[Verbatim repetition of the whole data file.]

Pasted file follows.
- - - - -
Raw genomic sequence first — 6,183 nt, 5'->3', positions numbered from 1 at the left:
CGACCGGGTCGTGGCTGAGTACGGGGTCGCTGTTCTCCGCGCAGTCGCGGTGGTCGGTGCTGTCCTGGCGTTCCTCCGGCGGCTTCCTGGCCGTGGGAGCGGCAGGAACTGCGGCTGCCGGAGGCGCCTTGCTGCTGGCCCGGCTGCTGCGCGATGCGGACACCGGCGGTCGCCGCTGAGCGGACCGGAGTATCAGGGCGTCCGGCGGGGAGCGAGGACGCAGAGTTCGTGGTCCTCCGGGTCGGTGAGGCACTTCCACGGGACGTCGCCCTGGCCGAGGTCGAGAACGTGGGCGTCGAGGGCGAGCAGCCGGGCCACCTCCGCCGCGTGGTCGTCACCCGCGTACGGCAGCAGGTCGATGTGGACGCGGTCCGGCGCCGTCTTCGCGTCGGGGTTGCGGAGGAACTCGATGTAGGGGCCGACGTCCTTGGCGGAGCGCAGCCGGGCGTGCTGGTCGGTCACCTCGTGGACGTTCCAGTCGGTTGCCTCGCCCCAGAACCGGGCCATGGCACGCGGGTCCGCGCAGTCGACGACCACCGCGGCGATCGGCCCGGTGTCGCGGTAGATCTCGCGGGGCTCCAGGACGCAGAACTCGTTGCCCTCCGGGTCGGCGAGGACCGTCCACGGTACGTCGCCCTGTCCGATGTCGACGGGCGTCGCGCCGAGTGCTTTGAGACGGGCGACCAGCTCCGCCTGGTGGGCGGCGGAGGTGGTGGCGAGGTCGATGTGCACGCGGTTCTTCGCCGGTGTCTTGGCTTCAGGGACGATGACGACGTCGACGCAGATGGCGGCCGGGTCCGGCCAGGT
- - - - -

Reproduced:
Raw genomic sequence first — 6,183 nt, 5'->3', positions numbered from 1 at the left:
CGACCGGGTCGTGGCTGAGTACGGGGTCGCTGTTCTCCGCGCAGTCGCGGTGGTCGGTGCTGTCCTGGCGTTCCTCCGGCGGCTTCCTGGCCGTGGGAGCGGCAGGAACTGCGGCTGCCGGAGGCGCCTTGCTGCTGGCCCGGCTGCTGCGCGATGCGGACACCGGCGGTCGCCGCTGAGCGGACCGGAGTATCAGGGCGTCCGGCGGGGAGCGAGGACGCAGAGTTCGTGGTCCTCCGGGTCGGTGAGGCACTTCCACGGGACGTCGCCCTGGCCGAGGTCGAGAACGTGGGCGTCGAGGGCGAGCAGCCGGGCCACCTCCGCCGCGTGGTCGTCACCCGCGTACGGCAGCAGGTCGATGTGGACGCGGTCCGGCGCCGTCTTCGCGTCGGGGTTGCGGAGGAACTCGATGTAGGGGCCGACGTCCTTGGCGGAGCGCAGCCGGGCGTGCTGGTCGGTCACCTCGTGGACGTTCCAGTCGGTTGCCTCGCCCCAGAACCGGGCCATGGCACGCGGGTCCGCGCAGTCGACGACCACCGCGGCGATCGGCCCGGTGTCGCGGTAGATCTCGCGGGGCTCCAGGACGCAGAACTCGTTGCCCTCCGGGTCGGCGAGGACCGTCCACGGTACGTCGCCCTGTCCGATGTCGACGGGCGTCGCGCCGAGTGCTTTGAGACGGGCGACCAGCTCCGCCTGGTGGGCGGCGGAGGTGGTGGCGAGGTCGATGTGCACGCGGTTCTTCGCCGGTGTCTTGGCTTCAGGGACGATGACGACGTCGACGCAGATGGCGGCCGGGTCCGGCCAGGT